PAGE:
Daily Dictionary's Watch app is particularly noteworthy due to its complications for the Series 4's Infograph faces, and its custom UI for notifications. For complications, you can use a smaller option containing the app's logo which serves as a launcher, or you can select a larger complication that includes the logo alongside the word of the day itself. If you'd like it to, the larger complication can also display the current date, saving you the need for a separate date complication elsewhere on the face.

One of the ways Daily Dictionary can provide its featured word each day is through a push notification, and if you have the new Watch app installed, you'll get to see a custom notification UI that reflects the design of the full iOS app. Watch developers can take advantage of APIs that enable crafting more customizable notification interfaces, and Daily Dictionary is a great example of that. Now that the Apple Watch is becoming a more mainstream product, and since one of the Watch's chief strengths is as a notification conduit, I hope we see lots of apps follow Daily Dictionary's example in providing more creative Watch notifications.

Daily Dictionary is available on the App Store.


Apple’s Watch Face Problem

Jason Snell today published the article I've been itching to write, outlining the current mess that is Apple's watch face ecosystem. The Apple Watch in so many ways is in its best position ever, which makes the lack of coherence in Apple's watch face strategy particularly surprising.

As Apple continues to create new watch faces at a regular clip, those faces have grown more and more fragmented in what they can do. The Siri face introduced last year was an interesting new direction for watch faces, yet it remains one of a kind in many ways. The Series 4 Watch's Infograph faces come with a whole new set of complications, all of which are wonderful except that they don't work on other faces, nor do older complications work on the new faces. This lack of compatibility is frustrating enough, but what may be even more vexing is that Apple itself hasn't even provided new complications for all of its apps, only some of them – I'd love a Podcasts complication on my Infograph face, but it simply doesn't exist.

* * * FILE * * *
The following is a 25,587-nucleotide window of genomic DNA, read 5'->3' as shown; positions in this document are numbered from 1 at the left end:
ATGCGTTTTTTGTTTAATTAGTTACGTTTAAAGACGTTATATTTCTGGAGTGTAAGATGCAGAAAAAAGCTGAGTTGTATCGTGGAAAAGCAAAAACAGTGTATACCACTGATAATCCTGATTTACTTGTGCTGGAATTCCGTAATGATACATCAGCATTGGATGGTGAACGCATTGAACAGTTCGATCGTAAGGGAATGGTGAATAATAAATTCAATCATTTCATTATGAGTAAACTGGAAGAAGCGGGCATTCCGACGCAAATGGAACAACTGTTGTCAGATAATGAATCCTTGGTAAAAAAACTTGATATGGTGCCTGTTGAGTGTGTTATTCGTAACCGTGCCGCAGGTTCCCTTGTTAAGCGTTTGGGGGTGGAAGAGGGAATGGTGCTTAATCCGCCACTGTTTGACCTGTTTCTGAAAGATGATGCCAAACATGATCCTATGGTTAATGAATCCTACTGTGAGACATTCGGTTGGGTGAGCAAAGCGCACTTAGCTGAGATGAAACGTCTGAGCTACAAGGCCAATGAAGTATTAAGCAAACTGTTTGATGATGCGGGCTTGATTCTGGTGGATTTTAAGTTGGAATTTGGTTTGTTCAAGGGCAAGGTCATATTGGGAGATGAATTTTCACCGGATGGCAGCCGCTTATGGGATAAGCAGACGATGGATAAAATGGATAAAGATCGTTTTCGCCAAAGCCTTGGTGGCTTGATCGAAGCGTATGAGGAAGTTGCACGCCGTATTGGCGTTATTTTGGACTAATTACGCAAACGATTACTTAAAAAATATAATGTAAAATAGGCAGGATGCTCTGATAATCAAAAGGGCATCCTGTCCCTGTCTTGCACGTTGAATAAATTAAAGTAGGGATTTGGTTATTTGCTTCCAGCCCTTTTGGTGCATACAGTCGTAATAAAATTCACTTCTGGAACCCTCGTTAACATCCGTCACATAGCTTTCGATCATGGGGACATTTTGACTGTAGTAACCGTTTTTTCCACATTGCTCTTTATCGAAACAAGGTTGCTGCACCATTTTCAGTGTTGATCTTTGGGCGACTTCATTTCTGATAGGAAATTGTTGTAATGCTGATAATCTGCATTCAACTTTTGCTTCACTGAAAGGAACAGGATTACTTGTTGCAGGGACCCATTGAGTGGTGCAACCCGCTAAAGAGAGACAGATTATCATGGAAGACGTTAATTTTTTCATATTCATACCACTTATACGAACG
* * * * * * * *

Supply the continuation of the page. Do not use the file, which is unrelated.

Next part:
Snell offers up a handful of suggestions for where Apple should focus its watch face efforts going forward, all of which earn my total agreement. He writes:

Every face needs to be modernized and support the new complication styles, at least on Series 4. Key system apps and features like Messages and cellular status should be available on all faces. Every face design should be more flexible.

And moving forward, Apple should allow developers even more power in building complications. Complications should be able to appear when they have something to say and disappear when they don’t—for example, I’d love for a Timer complication to appear when I’m running a timer, but the rest of the time I’d rather not see it. If complications truly are the best face of Apple Watch apps, the developers of those apps need more power to build good ones.

Every one of these ideas is entirely reasonable, and would go a long way toward fixing the current watch face mess. I know we just got watchOS 5, but I hope watch faces are a strong area of focus for Apple in next year's watchOS 6.